The views were amazing and, without breaking stride I pulled out my phone to capture the view. Looking back at the image after the race, I saw I produced a photo so bad that it made me consider throwing my phone into a stream. It was not bad due to a thumb in the frame or motion blur from my extreme speeds. Nor was their excuse of clag or clouds, the view was clear and beautiful, picturesque fells stretching as far as the eye could see. It was quite simply, and without exaggeration, the worst picture ever taken. Blissfully unaware of my photographic inadequacies, I finished the climb before descending, choosing possibly the steepest and rockiest line, before reaching the bottom and picking up my stride. The previous week I had done the Loughrigg race that, if you can be bothered reading the report here, can be summed up with one word: boggy. Should I sum it up in two words it would be: very boggy, so you get the picture. On the start line, I joked with someone who witnessed me fall into a bog that, despite the aforementioned extreme heat and relatively dry conditions for the past week, if there was any bog left, I would fall into it. As I reached the bottom of Dale Head, looking ahead to the climb up High Spy, my ankles were suddenly submerged in water.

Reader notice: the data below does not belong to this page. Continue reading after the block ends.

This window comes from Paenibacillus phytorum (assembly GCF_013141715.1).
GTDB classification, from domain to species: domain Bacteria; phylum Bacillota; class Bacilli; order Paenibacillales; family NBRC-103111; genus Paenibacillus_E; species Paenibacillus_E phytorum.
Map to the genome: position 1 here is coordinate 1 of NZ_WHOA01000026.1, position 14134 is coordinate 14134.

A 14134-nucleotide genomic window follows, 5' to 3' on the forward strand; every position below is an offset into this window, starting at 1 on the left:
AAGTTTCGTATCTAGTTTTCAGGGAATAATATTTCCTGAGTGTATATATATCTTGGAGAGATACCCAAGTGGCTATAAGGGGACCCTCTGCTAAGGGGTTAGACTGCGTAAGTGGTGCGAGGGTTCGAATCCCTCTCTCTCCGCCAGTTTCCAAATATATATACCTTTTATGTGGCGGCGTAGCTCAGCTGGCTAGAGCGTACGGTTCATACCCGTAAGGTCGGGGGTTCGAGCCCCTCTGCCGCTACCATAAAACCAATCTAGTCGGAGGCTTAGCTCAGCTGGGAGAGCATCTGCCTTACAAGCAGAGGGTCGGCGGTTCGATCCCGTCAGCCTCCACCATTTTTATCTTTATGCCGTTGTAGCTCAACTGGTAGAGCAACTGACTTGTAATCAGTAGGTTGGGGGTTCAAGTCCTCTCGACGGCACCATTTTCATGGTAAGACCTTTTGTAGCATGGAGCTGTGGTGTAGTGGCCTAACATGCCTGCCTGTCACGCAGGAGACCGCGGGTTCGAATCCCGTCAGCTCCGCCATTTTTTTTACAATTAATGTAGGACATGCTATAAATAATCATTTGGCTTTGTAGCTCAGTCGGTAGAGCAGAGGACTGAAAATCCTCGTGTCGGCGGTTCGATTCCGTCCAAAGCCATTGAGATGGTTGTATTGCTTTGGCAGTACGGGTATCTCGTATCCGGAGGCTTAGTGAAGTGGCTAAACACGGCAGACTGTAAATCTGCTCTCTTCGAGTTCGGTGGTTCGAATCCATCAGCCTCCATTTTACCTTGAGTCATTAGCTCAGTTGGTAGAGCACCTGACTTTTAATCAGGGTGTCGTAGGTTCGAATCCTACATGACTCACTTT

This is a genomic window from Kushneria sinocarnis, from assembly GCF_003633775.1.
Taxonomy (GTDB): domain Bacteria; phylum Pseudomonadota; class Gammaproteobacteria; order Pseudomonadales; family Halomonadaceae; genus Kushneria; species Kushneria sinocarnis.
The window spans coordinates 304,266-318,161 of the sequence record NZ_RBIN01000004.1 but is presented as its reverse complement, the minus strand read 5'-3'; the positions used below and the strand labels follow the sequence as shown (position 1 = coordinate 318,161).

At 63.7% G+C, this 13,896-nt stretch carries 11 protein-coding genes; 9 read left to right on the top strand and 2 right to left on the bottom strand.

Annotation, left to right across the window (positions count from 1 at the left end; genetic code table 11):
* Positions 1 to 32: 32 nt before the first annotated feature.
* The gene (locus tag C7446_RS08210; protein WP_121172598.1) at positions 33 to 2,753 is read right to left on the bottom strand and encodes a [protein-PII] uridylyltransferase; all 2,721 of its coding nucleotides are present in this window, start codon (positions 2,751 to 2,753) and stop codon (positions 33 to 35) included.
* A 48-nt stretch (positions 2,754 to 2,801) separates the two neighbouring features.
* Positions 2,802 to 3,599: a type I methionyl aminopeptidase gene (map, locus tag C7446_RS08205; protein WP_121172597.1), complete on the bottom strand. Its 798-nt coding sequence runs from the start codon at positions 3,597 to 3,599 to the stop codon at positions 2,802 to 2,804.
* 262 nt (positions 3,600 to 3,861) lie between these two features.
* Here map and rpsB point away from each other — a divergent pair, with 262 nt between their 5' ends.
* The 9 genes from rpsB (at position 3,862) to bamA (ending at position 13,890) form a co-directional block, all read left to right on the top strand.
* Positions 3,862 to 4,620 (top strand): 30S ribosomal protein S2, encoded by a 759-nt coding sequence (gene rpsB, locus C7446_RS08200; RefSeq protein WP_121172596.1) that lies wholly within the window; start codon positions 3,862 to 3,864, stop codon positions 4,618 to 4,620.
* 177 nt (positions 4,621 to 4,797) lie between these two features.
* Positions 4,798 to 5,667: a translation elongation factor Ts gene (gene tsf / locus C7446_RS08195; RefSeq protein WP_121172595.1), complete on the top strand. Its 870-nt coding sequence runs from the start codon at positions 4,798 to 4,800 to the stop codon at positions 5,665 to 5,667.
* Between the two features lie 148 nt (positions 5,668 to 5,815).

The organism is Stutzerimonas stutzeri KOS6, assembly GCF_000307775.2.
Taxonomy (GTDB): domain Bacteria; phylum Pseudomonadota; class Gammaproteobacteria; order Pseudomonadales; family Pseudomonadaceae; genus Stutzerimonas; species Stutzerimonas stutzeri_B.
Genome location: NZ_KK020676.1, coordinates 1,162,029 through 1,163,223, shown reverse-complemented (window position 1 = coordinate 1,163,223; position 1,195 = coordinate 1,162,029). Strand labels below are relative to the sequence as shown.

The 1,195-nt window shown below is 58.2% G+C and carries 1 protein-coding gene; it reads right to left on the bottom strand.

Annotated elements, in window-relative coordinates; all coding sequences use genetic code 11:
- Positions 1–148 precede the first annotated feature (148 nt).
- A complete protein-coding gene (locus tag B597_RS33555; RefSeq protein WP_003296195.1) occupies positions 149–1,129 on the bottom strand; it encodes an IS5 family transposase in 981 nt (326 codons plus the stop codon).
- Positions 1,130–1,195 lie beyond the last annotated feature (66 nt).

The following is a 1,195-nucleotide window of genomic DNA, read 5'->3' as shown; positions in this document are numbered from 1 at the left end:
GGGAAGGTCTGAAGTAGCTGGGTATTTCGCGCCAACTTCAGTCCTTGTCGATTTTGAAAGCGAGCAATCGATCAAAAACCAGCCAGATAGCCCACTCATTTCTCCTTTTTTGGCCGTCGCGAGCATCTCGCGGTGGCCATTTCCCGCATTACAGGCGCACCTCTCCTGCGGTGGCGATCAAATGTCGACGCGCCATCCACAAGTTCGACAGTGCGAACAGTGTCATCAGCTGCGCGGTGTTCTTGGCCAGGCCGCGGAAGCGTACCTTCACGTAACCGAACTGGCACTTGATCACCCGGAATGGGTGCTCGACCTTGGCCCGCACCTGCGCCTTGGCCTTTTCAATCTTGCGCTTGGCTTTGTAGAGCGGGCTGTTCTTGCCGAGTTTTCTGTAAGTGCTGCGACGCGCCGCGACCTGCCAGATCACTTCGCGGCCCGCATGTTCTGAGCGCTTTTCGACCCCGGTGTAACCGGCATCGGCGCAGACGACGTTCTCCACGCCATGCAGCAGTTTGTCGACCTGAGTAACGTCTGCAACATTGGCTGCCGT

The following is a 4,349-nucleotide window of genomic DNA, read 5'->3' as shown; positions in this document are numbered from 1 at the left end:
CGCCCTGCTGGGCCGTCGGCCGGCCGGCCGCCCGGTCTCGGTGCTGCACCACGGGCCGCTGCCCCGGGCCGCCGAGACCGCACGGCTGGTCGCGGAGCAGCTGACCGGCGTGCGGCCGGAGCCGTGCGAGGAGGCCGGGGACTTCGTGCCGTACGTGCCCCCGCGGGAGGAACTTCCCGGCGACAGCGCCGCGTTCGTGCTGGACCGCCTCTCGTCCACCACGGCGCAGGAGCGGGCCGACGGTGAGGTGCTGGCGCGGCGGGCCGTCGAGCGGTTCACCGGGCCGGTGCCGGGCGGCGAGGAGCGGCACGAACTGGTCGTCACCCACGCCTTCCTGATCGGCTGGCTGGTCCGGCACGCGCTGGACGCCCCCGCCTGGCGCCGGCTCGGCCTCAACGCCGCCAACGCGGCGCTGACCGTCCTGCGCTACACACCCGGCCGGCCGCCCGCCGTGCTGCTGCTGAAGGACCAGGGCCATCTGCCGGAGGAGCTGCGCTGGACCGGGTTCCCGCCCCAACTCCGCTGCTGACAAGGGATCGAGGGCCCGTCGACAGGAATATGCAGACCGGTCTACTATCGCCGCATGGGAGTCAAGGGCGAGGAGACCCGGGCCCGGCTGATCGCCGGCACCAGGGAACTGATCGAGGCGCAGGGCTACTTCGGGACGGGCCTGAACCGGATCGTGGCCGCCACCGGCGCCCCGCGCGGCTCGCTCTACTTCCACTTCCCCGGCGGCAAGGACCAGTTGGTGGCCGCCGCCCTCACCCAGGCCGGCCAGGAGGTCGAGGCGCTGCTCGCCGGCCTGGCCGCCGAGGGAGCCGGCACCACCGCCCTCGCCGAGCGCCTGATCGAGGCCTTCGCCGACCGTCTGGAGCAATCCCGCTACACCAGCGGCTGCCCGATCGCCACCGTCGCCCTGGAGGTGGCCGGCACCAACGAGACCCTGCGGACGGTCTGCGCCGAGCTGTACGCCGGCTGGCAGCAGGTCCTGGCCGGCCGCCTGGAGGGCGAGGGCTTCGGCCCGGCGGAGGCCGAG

Newlands
The single worst photo ever taken


The next climb was horrible. The worst type of climb: a runnable one. I tried my best, lurching forward, reaching into my bag for my ‘nutrition’, a small bag of Terry's Chocolate Orange minis. As I had my kit checked at the start of the race, I felt myself needing to apologise for the lack of any suitable food and instead just bringing sweets like a 10-year-old. With a grim look, the kit checker told me that it wasn't the worst that day. The way he said it suggested that he had seen some things. I wondered what other people could have brought to make him appear so jaded: a sleeve saturated in broth? A sock filled with beans? A water bottle with frozen peas floating in it? I wondered if anyone could get away with long, chewable fingernails as nutrition and dismissed the thought: if my hair isn't a hat, then fingernails aren't food. Despite my misgivings, the small chocolates were just the boost I needed to get me up and over the fell and soon I was back running again.